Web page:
“These medications are effective for these symptoms, but unfortunately they are associated with significant side effects,” said Dr. Eric Hollander, director of the Autism Spectrum and OCD Program at Montefiore Health System in New York. “It could predispose them to developing things like diabetes or cardiovascular disease.”
“There is an important need to develop new treatments, to address the core symptoms of autism…and to reduce the burden of side effects,” he added.
Searching for answers
When it came to her son Ezra, Phuket tried everything she could think of to help him.
“We’ve tried gluten-free, casein-free and dairy-free,” she told Gupta. “We’ve tried homeopathic remedies. We’ve tried every remedy out there.”
But she did not want to give him psychotropic substances when he began to become more aggressive.
“I didn’t want to try any of those just because there were so many side effects,” she said. “But, at one point, I had a lot of bruising because it was getting violent.”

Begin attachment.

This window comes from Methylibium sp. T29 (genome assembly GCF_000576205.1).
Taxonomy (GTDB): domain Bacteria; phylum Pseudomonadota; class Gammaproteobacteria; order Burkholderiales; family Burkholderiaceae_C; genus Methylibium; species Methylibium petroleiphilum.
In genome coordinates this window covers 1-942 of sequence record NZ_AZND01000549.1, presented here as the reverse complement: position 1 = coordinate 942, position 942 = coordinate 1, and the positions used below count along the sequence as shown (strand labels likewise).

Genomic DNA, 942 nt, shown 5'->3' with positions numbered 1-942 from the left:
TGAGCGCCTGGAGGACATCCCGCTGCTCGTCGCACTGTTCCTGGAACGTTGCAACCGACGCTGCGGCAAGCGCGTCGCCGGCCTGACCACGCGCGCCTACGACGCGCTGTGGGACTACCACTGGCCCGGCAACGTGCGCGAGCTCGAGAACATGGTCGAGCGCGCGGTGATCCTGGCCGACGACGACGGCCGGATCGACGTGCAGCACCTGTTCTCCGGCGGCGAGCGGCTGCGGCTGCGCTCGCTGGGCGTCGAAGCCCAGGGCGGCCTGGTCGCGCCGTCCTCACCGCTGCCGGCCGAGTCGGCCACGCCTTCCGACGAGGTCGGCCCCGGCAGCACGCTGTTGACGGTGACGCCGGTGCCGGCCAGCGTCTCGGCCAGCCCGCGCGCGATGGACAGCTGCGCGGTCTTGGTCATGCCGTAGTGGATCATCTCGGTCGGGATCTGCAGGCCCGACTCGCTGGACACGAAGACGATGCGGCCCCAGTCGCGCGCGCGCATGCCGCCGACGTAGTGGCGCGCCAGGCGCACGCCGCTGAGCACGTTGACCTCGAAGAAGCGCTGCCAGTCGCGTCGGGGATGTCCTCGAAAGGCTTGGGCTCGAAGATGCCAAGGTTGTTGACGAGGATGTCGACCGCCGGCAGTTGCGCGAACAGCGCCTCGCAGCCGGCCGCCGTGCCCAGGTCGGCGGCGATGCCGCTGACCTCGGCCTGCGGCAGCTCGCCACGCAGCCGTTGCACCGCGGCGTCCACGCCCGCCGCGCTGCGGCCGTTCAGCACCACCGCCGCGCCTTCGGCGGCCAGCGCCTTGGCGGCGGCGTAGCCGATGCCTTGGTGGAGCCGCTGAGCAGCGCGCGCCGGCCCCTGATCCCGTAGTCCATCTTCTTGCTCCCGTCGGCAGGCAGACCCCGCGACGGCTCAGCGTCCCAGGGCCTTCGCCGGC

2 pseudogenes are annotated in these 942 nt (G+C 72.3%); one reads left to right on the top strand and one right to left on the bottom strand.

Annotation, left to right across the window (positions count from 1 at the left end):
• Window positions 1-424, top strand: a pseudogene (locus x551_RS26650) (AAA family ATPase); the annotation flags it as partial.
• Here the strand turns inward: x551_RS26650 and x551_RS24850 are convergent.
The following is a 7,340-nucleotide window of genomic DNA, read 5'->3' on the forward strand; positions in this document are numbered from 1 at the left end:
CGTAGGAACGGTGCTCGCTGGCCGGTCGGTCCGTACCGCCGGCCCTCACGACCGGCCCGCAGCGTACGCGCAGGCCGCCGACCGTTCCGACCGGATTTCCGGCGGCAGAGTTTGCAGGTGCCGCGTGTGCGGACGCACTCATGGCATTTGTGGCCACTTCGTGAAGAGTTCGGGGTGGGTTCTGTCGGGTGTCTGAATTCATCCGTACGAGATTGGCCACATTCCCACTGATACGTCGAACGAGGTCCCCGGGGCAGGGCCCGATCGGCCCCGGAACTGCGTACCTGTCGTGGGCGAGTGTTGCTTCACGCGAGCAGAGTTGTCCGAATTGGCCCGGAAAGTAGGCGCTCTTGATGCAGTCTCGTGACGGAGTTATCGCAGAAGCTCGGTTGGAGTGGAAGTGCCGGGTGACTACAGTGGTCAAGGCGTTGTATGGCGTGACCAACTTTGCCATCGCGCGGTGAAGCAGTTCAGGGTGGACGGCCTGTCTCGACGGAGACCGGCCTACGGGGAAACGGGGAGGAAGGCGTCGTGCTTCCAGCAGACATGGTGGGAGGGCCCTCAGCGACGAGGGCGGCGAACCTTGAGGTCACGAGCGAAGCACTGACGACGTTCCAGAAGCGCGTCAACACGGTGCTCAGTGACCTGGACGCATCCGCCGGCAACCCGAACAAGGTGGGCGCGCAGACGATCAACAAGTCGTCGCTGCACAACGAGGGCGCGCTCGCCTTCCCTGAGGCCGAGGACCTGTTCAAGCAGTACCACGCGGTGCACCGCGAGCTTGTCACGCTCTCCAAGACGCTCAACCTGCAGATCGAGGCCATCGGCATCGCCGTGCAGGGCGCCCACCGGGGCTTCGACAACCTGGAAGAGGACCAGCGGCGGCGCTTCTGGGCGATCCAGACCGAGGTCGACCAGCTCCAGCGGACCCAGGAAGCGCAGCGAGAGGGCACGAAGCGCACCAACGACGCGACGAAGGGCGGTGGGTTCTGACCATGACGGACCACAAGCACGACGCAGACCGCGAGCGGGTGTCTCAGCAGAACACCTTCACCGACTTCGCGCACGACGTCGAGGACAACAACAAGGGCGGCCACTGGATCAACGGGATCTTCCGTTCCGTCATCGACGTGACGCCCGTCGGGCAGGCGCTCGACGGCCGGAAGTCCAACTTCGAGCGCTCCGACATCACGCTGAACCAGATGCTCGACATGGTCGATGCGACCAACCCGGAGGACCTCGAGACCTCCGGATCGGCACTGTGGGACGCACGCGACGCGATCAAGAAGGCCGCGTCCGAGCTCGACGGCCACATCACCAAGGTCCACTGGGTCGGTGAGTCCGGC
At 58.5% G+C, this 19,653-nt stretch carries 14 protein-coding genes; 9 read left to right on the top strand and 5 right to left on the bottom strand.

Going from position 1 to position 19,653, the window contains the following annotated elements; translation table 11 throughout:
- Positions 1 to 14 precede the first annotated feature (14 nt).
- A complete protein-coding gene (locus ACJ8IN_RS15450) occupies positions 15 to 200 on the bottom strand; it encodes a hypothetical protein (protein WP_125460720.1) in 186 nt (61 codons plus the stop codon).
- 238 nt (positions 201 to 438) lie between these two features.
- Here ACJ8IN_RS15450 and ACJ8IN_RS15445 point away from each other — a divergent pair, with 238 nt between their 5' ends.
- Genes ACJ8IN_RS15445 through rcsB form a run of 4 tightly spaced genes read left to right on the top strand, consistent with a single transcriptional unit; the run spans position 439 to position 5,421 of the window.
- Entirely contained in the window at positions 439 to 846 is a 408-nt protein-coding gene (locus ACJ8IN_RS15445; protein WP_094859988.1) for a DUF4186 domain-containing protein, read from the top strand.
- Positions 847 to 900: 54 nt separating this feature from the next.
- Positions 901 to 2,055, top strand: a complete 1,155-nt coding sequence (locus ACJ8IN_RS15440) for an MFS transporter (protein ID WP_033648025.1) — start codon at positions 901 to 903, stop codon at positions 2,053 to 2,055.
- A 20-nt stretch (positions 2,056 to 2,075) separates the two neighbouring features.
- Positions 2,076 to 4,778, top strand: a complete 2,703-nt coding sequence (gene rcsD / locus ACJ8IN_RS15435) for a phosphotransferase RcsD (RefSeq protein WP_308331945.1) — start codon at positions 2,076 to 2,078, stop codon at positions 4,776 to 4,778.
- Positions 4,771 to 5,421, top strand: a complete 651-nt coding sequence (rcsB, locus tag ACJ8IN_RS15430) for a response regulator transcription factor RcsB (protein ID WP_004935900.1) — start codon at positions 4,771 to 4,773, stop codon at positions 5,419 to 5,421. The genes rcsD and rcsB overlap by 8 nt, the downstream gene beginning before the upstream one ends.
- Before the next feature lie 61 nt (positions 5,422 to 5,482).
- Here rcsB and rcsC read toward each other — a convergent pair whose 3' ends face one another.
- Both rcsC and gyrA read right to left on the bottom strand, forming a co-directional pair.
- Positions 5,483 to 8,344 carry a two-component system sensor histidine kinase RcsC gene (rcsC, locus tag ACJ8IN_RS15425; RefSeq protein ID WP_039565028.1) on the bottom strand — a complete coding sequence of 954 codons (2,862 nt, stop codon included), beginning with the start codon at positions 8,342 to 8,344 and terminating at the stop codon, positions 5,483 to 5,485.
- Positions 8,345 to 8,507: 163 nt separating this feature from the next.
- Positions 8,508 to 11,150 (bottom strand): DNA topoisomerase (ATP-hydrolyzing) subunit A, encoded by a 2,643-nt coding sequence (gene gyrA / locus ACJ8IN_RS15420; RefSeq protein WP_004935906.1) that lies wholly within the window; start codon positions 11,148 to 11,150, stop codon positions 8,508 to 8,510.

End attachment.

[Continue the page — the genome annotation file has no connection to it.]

Fouquette was desperate for help. That’s when I saw a story in the local news about a clinical trial involving children with autism and CBD, the non-psychoactive part of the cannabis plant, at the University of California, San Diego Medical Cannabis Research Center.
“He was 9 years old at the time,” she said. “What am I going to do in the future as he continues to grow if I am already having a hard time with his aggressiveness now?”
Phuket did not hesitate when it came to trying medicinal cannabis for her son.
“I’ve seen CBD used for children with epilepsy,” she said. “I saw how much I helped others, and I thought, ‘It’s all normal. There may not be any real side effects with it. Why don’t you experience it? “”
So I registered Ezra in the clinical trial.
Medical cannabis, autism and the brain
Trauner is the principal investigator for the UCSD trial, a placebo-controlled, double-blind crossover study, which means participants don’t know when to receive a placebo or medication, and neither do doctors. Researchers are studying how CBD may affect the brains of children with autism.
“We know that in autism, there are some differences in brain chemistry. There are some changes in the neurotransmitter systems, in both the dopamine system and the serotonin system, that may contribute to some of the symptoms,” she told Gupta.